STEVE INSKEEP, HOST:
Imagine running a business that is accessible by one road which is now illegal for your customers to drive. That is what's happening in the small resort community of Minnesota's Northwest Angle. One local man did the only thing he could to keep business open. Here's Minnesota Public Radio's John Enger.
JOHN ENGER, BYLINE: The Northwest Angle is technically part of Minnesota but just barely. It's cut off from the rest of the lower 48 by a massive lake - so far north, to get there by car you have to cross into Canada, drive 40 miles, then cross back into the U.S. Thousands of fishing enthusiasts hook up their boat trailers to make the trip every summer, pursuing the coveted walleye. They fill the 12 fishing resorts that underpin the Angle's entire economy and support the hundred-or-so year-round residents.
But not this summer. The Canadian border has been closed to all but essential travel since the start of the pandemic. While people who live on the Angle can drive back and forth, their customers can't. Economically speaking, they might as well be on an island. The only way to get there is on a big speedboat 40 miles across the shallow, choppy, sometimes dangerous lake of the woods. And the only boat available is Gregg Hennum's water taxi.
(SOUNDBITE OF WATER SWISHING)
ENGER: Hennum runs the only transport service to and from the Northwest Angle. He's the only reason resorts up there are just hurting and not dead. His boat leaves for the Angle every morning at 6:00 a.m., usually with a hired driver.
ZAK JOSEPHSON: Hi.
GREGG HENNUM: Hey.
ENGER: Today, the only passenger is Zak Josephson, a nomadic software developer who's thinking about settling down on the Angle. It's the isolation that appeals to him.
JOSEPHSON: And just not have to worry about being around crowds and infectious diseases and loud political people.
ENGER: The boat crosses 40 miles of rough waves in an hour and a half. Stone islands rise from the water. Young's Bay Resort is the main stop. This morning, owner Richard McKeever is sitting in his empty bait shop.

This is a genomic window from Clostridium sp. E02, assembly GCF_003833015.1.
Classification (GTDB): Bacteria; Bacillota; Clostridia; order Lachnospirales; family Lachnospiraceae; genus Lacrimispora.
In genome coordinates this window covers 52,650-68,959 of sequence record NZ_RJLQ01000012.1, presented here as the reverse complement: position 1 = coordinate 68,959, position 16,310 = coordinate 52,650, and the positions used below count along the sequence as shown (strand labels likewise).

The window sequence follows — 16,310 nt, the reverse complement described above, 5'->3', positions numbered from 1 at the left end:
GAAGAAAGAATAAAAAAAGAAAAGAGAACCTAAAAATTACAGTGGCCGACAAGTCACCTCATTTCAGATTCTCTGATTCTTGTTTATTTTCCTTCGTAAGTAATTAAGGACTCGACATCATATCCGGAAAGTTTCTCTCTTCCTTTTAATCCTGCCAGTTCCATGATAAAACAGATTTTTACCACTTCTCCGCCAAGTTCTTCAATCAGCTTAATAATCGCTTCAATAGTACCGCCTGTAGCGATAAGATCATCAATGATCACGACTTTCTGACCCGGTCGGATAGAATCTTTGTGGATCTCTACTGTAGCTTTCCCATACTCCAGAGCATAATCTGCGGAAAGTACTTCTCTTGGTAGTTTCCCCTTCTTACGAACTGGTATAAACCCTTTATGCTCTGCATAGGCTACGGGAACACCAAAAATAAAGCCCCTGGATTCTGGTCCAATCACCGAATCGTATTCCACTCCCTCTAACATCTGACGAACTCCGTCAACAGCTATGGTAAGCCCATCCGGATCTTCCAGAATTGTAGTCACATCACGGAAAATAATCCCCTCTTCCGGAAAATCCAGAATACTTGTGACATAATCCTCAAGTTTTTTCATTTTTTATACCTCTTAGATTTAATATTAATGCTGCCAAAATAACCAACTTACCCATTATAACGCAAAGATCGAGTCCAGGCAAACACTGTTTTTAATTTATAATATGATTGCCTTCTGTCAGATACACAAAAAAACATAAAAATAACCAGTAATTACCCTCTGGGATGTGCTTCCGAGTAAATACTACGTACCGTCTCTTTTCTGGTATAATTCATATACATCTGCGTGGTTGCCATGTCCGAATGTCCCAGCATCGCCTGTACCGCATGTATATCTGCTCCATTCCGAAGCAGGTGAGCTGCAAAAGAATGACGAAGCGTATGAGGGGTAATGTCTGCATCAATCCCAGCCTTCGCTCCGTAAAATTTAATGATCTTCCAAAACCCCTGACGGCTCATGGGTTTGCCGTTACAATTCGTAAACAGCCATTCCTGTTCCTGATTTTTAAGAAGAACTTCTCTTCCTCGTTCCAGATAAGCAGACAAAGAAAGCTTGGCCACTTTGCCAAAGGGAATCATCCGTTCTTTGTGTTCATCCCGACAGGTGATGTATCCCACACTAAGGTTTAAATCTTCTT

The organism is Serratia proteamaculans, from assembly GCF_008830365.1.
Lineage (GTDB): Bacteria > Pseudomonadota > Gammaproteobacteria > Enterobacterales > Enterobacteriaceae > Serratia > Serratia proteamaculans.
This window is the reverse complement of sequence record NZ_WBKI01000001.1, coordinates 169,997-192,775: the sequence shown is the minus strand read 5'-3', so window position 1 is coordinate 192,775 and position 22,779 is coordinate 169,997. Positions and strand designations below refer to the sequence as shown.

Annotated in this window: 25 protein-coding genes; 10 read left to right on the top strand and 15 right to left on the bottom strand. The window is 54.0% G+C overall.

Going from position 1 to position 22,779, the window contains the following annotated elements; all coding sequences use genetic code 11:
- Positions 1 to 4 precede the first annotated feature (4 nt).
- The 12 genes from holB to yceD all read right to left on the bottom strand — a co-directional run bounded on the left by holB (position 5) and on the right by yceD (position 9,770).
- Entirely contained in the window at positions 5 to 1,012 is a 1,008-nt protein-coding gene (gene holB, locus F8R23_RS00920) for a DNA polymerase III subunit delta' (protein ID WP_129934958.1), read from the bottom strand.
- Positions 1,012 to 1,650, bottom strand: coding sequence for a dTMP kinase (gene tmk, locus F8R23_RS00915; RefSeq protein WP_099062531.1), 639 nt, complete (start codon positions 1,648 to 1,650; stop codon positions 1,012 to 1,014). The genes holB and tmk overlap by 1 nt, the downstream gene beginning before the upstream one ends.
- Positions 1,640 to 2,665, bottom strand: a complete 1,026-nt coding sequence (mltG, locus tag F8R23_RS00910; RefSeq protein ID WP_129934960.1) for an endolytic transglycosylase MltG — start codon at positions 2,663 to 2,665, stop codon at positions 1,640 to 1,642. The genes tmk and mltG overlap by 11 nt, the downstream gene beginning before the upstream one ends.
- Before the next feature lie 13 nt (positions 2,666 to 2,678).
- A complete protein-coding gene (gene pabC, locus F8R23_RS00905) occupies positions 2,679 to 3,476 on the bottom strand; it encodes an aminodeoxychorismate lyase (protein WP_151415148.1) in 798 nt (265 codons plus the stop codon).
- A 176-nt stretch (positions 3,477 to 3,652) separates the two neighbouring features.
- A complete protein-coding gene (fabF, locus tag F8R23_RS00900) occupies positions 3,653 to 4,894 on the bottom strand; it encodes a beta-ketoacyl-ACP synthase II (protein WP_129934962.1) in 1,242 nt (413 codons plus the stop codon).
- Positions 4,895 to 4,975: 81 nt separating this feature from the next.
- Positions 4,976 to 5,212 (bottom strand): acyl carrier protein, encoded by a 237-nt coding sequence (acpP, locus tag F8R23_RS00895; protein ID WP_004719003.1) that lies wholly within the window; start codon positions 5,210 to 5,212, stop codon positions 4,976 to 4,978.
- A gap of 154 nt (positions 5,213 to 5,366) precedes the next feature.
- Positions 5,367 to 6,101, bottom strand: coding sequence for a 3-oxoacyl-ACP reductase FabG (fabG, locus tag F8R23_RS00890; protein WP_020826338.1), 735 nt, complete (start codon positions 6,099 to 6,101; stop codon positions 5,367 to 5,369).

RICHARD MCKEEVER: On a normal morning like this, we would have six, eight trucks with boats waiting to launch here. You couldn't see the end of them, and now you see what we have.
ENGER: The Angle's economy is built on a dozen fishing resorts. Not one of them is turning a profit, but Hennum's shuttle service is helping most scrape by. Angle Outpost usually has 40 guests.
JASON GOULET: Actually, I'm at an all-time high (laughter). I've got three groups. No, I got two. One left yesterday. I got two groups, four people.
ENGER: They were dropped off by Hennum. At Sage's Angle Resort, two guests, both dropped off by Hennum. And at Grace Prothero's Trading Post...
GRACE PROTHERO: I've probably had 70 cancellations.
ENGER: Only about 20 guests actually came. And, well, you know how they got there.
(SOUNDBITE OF WATER SWISHING)
ENGER: For the evening's return trip, Gregg Hennum is at the helm. Early in the pandemic, he realized that the Angle was going to need some sort of water highway to survive. So he bought two more power boats, each with 600-horsepower outboards. It cost him almost $150,000. But he says it's not about the money. The Angle is in his blood. He grew up here, learning to read in the Angle's one-room schoolhouse.
HENNUM: You know, I'll do whatever I can to make this work for everybody. It's been crazy. I'm a little nervous about the winter (laughter).
ENGER: The ice fishing season is a big deal up here. Gregg Hennum would either have to plow 40 miles of the lake to make an ice road or outfit expensive track vehicles that operate on top of the snow. Either way, he says, he'll make it work. People here are relying on that.
For NPR News, I'm John Enger.
(SOUNDBITE OF THE CALM BLUE SEA'S "NOW THOSE ASHES ARE AT THE BOTTOM") Transcript provided by NPR, Copyright NPR.